3,2,1 0, -1 and as the countdown clicks in Falcon 9 rocket does launch full power into space, today is May 30th at 3.22 p.m a date and time always to rememeb as the first commercially-built and operated American rocket and spacecraft carrying astronauts to the space station.
The SpaceX Crew Dragon spacecraft has been launched on a SpaceX Falcon 9 rocket from historic Launch Complex 39A at NASA’s Kennedy Space Center in Florida, and is scheduled to dock to the space station at 11:39 a.m. Thursday, May 28.
Behnken will be the joint operations commander for the Demo-2 mission, responsible for activities such as rendezvous, docking and undocking, as well as Demo-2 activities while the spacecraft is docked to the space station. Selected as a NASA astronaut in 2000, Behnken completed two space shuttle flights. He flew on STS-123 in March 2008 and STS-130 in February 2010 and conducted three spacewalks during each mission. Born in St. Anne, Missouri, he has bachelor’s degrees in physics and mechanical engineering from Washington University in St. Louis and earned a master’s and doctorate in mechanical engineering from the California Institute of Technology. Before joining NASA, Behnken was a flight test engineer with the U.S. Air Force.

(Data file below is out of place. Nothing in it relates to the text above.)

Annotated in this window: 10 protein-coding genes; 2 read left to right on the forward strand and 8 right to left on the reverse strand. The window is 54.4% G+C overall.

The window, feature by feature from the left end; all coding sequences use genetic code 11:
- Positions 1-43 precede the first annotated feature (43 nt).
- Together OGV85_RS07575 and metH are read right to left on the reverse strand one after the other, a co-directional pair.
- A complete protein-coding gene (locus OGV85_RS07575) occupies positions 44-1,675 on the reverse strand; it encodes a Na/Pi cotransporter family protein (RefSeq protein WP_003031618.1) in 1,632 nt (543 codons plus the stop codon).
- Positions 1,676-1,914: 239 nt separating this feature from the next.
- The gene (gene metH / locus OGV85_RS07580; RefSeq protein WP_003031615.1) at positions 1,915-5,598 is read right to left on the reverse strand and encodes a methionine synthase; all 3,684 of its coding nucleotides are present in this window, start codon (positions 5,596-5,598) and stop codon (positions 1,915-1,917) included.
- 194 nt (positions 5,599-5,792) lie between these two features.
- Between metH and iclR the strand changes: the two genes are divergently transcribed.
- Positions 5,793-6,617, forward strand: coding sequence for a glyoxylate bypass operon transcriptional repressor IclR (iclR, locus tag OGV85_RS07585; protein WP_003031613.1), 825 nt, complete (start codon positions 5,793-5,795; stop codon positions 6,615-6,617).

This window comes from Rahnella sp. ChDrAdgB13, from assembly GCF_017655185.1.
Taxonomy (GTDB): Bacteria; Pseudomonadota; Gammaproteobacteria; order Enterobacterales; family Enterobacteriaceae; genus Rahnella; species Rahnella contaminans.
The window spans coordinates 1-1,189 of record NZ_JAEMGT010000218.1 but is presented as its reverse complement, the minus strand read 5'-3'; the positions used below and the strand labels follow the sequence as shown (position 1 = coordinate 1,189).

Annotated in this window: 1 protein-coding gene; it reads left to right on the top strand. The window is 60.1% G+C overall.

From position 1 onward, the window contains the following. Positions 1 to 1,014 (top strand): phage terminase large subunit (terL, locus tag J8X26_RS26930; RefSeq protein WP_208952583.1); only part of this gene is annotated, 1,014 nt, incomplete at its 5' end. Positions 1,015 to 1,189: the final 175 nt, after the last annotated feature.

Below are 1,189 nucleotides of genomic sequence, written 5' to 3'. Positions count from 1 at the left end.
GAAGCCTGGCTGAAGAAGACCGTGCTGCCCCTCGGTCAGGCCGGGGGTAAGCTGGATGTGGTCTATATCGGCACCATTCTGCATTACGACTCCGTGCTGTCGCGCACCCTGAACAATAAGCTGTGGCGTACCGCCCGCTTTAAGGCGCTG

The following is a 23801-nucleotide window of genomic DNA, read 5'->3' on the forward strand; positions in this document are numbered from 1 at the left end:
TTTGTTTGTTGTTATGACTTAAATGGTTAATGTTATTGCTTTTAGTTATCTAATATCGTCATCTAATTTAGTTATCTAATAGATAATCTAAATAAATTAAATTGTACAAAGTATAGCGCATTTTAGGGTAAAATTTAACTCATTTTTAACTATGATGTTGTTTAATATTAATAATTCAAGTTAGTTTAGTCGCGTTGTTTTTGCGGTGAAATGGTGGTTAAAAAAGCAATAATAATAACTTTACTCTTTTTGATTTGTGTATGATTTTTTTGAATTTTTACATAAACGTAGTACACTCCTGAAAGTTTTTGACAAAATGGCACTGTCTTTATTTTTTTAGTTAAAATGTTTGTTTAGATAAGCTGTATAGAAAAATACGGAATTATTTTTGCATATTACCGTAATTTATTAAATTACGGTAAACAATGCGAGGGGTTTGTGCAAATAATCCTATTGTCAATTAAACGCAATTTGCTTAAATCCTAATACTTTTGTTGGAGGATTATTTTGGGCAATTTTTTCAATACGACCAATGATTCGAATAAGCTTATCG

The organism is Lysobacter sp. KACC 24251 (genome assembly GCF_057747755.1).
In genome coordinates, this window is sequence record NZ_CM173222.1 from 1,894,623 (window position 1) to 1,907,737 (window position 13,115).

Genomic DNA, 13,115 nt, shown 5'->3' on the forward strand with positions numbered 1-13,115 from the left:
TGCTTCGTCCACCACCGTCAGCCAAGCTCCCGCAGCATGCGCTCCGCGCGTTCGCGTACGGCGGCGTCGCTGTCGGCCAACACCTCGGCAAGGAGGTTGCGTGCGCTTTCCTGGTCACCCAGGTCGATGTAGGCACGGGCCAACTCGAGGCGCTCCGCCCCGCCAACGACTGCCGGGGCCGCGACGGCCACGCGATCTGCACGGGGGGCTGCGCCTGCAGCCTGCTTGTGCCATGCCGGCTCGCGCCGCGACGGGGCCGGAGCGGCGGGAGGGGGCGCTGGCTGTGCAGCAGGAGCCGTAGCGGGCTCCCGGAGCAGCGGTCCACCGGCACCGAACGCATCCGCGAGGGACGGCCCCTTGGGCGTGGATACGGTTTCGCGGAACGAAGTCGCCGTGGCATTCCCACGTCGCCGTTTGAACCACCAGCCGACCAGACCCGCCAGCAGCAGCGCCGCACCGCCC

Hurley will be the spacecraft commander for Demo-2, responsible for activities such as launch, landing and recovery. Selected as an astronaut in 2000, Hurley has completed two spaceflights. He served as pilot and lead robotics operator for both STS‐127 in July 2009 and STS‐135, the final space shuttle mission, in July 2011. The New York native was born in Endicott, but considers Apalachin his hometown. He holds a Bachelor of Science degree in civil engineering from Tulane University in Louisiana and graduated from the U.S. Naval Test Pilot School in Patuxent River, Maryland. Before joining NASA, he was a fighter pilot and test pilot in the U.S. Marine Corps.
SpaceX’s final test flight for NASA’s Commercial Crew Program and will provide critical data on the performance of the Falcon 9 rocket, Crew Dragon spacecraft, and ground systems, as well as in-orbit, docking, and landing operations.
The test flight also will provide valuable data toward certification of SpaceX’s crew transportation system for regular flights carrying astronauts to and from the space station.
The goal of the Commercial Crew Program is to provide safe, reliable, and cost-effective transportation to and from the International Space Station. This could allow for additional research time and increase the opportunity for discovery aboard humanity’s testbed for exploration, including preparation for human exploration of the Moon and Mars.